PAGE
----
¶ 8 Defendant was indicted on 14 September 2020 for first-degree kidnapping and assault on a female. The case came on for trial on 17 May 2021. Defendant did not put on any evidence. At the close of the State's evidence and all the evidence, Defendant moved to dismiss all charges. The trial court denied the motion. The jury convicted Defendant of second-degree kidnapping and assault on a female. The trial court entered judgment and sentenced Defendant to 30 to 48 months’ imprisonment. Defendant timely appealed.
A. Motion to Dismiss
¶ 9 Defendant argues that the trial court erred when it denied his motion to dismiss the kidnapping charge for insufficient evidence. Specifically, Defendant argues that the State failed to offer sufficient evidence that Defendant removed Ms. Harding with the specific intent to do serious bodily harm.
1. Standard of Review
¶ 10 “Whether the State presented substantial evidence of each essential element of the offense is a question of law; therefore, we review the denial of a motion to dismiss de novo.” State v. Golder, 374 N.C. 238, 250, 839 S.E.2d 782, 790 (2020) (quotation marks and citation omitted).
In ruling on a motion to dismiss, the trial court need determine only whether there is substantial evidence of each essential element of the crime and that the defendant is the perpetrator. Substantial evidence is the amount necessary to persuade a rational juror to accept a conclusion. In evaluating the sufficiency of the evidence to support a criminal conviction, the evidence must be considered in the light most favorable to the State; the State is entitled to every reasonable intendment and every reasonable inference to be drawn therefrom. In other words, if the record developed at trial contains substantial evidence, whether direct or circumstantial, or a combination, to support a finding that the offense charged has been committed and that the defendant committed it, the case is for the jury and the motion to dismiss should be denied.
Id. at 249-50, 839 S.E.2d at 790 (brackets, quotation marks, and citations omitted). Further, any contradictions in the evidence are to be resolved in the State's favor. State v. Rose, 339 N.C. 172, 192, 451 S.E.2d 211, 223 (1994).
¶ 11 Pursuant to N.C. Gen. Stat. § 14-39(a)(3), a person is guilty of kidnapping if they “unlawfully confine, restrain, or remove from one place to another, any other person 16 years of age or over without the consent of such person ․ for the purpose of ․ [d]oing serious bodily harm to or terrorizing the person so confined, restrained or removed or any other person ․” N.C. Gen. Stat. § 14-39(a)(3) (2021).3
¶ 12 In the context of kidnapping, serious bodily harm means “physical injury [that] causes great pain or suffering.” See N.C.P.I.–Crim. 210.25 n.5 (June 2016) (“Serious bodily injury may be defined as ‘such physical injury as causes great pain or suffering.’ See S. v. Jones, 258 N.C. 89, 128 S.E.2d 1 (1962); S. v. Ferguson, 261 N.C. 558, 135 S.E.2d 626 (1964).”); State v. Bonilla, 209 N.C. App. 576, 585, 706 S.E.2d 288, 295 (2011) (holding that this definition was “clear” and “appropriate” when provided in a jury instruction on kidnapping). “Terrorizing is defined as more than just putting another in fear. It means putting that person in some high degree of fear, a state of intense fright or apprehension.” Bonilla, 209 N.C. App. at 579, 706 S.E.2d at 292 (quotation marks and citations omitted).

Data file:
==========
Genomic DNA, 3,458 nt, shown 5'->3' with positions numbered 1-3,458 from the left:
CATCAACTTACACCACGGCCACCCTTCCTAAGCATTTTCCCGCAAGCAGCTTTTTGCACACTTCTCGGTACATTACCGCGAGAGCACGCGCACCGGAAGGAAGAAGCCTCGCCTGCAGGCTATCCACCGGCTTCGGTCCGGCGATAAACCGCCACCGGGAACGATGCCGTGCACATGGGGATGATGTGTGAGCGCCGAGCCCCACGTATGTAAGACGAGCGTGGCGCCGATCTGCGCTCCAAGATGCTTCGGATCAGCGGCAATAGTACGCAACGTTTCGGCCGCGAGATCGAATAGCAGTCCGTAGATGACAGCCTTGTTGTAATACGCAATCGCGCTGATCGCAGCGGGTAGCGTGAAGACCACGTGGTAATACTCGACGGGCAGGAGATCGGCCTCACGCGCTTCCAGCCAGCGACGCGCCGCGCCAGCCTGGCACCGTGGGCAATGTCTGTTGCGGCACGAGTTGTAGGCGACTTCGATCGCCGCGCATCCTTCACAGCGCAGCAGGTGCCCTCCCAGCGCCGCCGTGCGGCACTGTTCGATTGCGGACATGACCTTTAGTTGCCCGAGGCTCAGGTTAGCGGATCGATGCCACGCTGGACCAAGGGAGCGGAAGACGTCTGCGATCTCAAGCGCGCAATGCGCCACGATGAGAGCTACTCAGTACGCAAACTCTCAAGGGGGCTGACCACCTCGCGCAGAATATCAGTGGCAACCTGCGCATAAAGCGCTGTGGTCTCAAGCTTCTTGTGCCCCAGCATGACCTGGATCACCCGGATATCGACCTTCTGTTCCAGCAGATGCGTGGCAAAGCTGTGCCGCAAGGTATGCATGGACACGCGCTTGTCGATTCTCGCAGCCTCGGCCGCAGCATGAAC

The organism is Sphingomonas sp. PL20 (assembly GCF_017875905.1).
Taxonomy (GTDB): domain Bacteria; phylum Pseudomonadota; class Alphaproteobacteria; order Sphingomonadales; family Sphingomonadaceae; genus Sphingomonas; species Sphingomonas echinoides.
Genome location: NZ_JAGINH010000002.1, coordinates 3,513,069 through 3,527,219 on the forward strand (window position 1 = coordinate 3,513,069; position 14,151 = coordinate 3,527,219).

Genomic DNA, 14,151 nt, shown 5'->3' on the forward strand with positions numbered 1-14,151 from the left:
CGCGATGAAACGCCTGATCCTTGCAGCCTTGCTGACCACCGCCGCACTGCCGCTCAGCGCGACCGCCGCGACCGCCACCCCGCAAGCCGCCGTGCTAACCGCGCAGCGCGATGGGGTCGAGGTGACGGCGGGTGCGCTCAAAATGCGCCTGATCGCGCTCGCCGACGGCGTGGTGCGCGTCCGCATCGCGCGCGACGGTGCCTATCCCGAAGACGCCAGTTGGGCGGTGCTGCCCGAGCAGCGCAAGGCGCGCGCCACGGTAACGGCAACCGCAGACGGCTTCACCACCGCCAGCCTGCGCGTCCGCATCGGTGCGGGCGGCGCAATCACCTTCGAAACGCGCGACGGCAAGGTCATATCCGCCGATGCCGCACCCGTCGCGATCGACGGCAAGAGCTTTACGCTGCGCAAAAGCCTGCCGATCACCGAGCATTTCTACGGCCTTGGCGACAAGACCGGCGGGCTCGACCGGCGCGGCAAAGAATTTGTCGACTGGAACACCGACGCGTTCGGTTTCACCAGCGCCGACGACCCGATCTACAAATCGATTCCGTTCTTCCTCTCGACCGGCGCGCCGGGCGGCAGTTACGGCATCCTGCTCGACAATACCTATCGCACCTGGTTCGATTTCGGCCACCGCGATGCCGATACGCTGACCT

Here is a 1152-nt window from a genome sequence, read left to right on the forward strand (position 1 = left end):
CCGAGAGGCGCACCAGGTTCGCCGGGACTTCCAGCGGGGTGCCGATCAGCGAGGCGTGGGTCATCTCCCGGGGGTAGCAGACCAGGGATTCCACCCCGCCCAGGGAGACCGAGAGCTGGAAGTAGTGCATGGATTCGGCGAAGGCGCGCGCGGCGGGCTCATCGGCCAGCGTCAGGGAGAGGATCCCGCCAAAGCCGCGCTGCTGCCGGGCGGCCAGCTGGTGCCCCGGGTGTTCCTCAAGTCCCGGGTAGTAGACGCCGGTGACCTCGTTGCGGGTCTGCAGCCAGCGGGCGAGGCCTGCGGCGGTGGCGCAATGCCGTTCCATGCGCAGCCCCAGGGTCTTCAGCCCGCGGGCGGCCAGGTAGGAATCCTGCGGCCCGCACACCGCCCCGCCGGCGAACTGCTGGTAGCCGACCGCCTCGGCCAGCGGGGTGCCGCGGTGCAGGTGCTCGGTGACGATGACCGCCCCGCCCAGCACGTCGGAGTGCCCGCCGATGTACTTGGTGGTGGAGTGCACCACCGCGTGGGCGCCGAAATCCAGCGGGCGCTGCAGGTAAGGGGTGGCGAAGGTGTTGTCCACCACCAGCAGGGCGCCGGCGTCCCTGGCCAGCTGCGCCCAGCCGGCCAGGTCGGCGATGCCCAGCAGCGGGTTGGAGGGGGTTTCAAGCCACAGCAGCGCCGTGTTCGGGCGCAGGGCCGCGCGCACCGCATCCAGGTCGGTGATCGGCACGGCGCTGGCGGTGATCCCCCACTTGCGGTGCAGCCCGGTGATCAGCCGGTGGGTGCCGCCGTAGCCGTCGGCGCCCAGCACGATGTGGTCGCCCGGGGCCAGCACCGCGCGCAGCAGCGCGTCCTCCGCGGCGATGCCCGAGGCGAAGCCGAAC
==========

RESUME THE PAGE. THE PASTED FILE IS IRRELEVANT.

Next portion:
¶ 13 When considering the sufficiency of the evidence regarding a defendant's intent to cause serious bodily harm, the question is “whether [the] defendant's actions could show a specific intent on his part to do serious bodily harm to [the victim].” State v. Washington, 157 N.C. App. 535, 539, 579 S.E.2d 463, 466 (2003). “A defendant's intent is rarely susceptible to proof by direct evidence; rather, it is shown by his actions and the circumstances surrounding his actions.” State v. Rodriguez, 192 N.C. App. 178, 187, 664 S.E.2d 654, 660 (2008).
¶ 14 In the instant case, the State presented substantial evidence from which a jury could find that Defendant's intent was to do serious bodily harm to Ms. Harding, including testimony from Ms. Harding, Mr. Stokes, and Sgt. Buck showing that: Ms. Harding drove to a relative's house “to get away from [Defendant]” after he struck her in the head with an ice cube tray. Defendant later showed up at the house and the two began arguing. Ms. Harding got in Defendant's car but left the door open and her leg hanging out, in case she needed to jump out. With the passenger door open and Ms. Harding's leg hanging out, Defendant threw the car in reverse and took off. Ms. Harding “begged and pleaded” for him to let her out; but Defendant continued driving. While driving, Defendant grabbed Ms. Harding by the hair, grabbed her around the neck with his hands, and put her in a “chokehold” using his arm. Once Defendant stopped the car, he continued grabbing Ms. Harding's hair and hitting her. He “held her down and grabbed her around the throat.”